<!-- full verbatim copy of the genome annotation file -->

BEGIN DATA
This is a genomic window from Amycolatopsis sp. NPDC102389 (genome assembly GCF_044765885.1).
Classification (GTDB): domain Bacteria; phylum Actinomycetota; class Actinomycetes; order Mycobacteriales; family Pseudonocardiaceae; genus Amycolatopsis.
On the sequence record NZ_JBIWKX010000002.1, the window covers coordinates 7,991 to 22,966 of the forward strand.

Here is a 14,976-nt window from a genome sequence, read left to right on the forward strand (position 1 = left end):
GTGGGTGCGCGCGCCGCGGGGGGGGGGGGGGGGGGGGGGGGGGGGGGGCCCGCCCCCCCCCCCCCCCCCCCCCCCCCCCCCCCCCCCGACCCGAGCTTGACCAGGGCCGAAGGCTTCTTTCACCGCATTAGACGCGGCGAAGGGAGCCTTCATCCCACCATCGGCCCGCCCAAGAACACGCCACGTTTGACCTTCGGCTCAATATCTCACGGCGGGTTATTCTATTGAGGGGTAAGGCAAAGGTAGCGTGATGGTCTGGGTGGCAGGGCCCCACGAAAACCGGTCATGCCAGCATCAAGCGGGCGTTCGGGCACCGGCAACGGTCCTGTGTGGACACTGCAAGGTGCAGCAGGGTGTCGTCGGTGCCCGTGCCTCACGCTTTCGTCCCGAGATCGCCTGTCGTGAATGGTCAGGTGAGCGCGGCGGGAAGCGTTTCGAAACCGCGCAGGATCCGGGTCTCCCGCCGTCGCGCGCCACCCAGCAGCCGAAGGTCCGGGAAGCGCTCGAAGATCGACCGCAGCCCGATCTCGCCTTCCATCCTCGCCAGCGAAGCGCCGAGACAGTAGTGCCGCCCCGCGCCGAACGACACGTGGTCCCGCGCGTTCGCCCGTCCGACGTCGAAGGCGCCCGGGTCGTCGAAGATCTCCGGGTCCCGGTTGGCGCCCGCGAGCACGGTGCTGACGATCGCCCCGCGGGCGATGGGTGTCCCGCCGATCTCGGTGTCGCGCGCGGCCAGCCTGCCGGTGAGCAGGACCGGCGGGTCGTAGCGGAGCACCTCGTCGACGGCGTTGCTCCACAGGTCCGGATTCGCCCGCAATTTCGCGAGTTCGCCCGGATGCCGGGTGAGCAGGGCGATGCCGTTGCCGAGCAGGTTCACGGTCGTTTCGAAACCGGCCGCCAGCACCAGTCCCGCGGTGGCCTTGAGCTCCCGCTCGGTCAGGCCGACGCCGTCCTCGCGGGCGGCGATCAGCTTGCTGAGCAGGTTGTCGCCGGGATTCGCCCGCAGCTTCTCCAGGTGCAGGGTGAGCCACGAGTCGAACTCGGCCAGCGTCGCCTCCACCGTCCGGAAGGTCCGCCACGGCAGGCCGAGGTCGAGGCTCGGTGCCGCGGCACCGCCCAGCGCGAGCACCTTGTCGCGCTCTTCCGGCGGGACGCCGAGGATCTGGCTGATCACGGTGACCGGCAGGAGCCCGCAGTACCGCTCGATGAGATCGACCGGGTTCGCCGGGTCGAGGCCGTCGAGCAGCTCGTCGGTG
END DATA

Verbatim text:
This is a genomic window from Amycolatopsis sp. NPDC102389 (genome assembly GCF_044765885.1).
Classification (GTDB): domain Bacteria; phylum Actinomycetota; class Actinomycetes; order Mycobacteriales; family Pseudonocardiaceae; genus Amycolatopsis.
On the sequence record NZ_JBIWKX010000002.1, the window covers coordinates 7,991 to 22,966 of the forward strand.

Here is a 14,976-nt window from a genome sequence, read left to right on the forward strand (position 1 = left end):
GTGGGTGCGCGCGCCGCGGGGGGGGGGGGGGGGGGGGGGGGGGGGGGGCCCGCCCCCCCCCCCCCCCCCCCCCCCCCCCCCCCCCCCGACCCGAGCTTGACCAGGGCCGAAGGCTTCTTTCACCGCATTAGACGCGGCGAAGGGAGCCTTCATCCCACCATCGGCCCGCCCAAGAACACGCCACGTTTGACCTTCGGCTCAATATCTCACGGCGGGTTATTCTATTGAGGGGTAAGGCAAAGGTAGCGTGATGGTCTGGGTGGCAGGGCCCCACGAAAACCGGTCATGCCAGCATCAAGCGGGCGTTCGGGCACCGGCAACGGTCCTGTGTGGACACTGCAAGGTGCAGCAGGGTGTCGTCGGTGCCCGTGCCTCACGCTTTCGTCCCGAGATCGCCTGTCGTGAATGGTCAGGTGAGCGCGGCGGGAAGCGTTTCGAAACCGCGCAGGATCCGGGTCTCCCGCCGTCGCGCGCCACCCAGCAGCCGAAGGTCCGGGAAGCGCTCGAAGATCGACCGCAGCCCGATCTCGCCTTCCATCCTCGCCAGCGAAGCGCCGAGACAGTAGTGCCGCCCCGCGCCGAACGACACGTGGTCCCGCGCGTTCGCCCGTCCGACGTCGAAGGCGCCCGGGTCGTCGAAGATCTCCGGGTCCCGGTTGGCGCCCGCGAGCACGGTGCTGACGATCGCCCCGCGGGCGATGGGTGTCCCGCCGATCTCGGTGTCGCGCGCGGCCAGCCTGCCGGTGAGCAGGACCGGCGGGTCGTAGCGGAGCACCTCGTCGACGGCGTTGCTCCACAGGTCCGGATTCGCCCGCAATTTCGCGAGTTCGCCCGGATGCCGGGTGAGCAGGGCGATGCCGTTGCCGAGCAGGTTCACGGTCGTTTCGAAACCGGCCGCCAGCACCAGTCCCGCGGTGGCCTTGAGCTCCCGCTCGGTCAGGCCGACGCCGTCCTCGCGGGCGGCGATCAGCTTGCTGAGCAGGTTGTCGCCGGGATTCGCCCGCAGCTTCTCCAGGTGCAGGGTGAGCCACGAGTCGAACTCGGCCAGCGTCGCCTCCACCGTCCGGAAGGTCCGCCACGGCAGGCCGAGGTCGAGGCTCGGTGCCGCGGCACCGCCCAGCGCGAGCACCTTGTCGCGCTCTTCCGGCGGGACGCCGAGGATCTGGCTGATCACGGTGACCGGCAGGAGCCCGCAGTACCGCTCGATGAGATCGACCGGGTTCGCCGGGTCGAGGCCGTCGAGCAGCTCGTCGGTG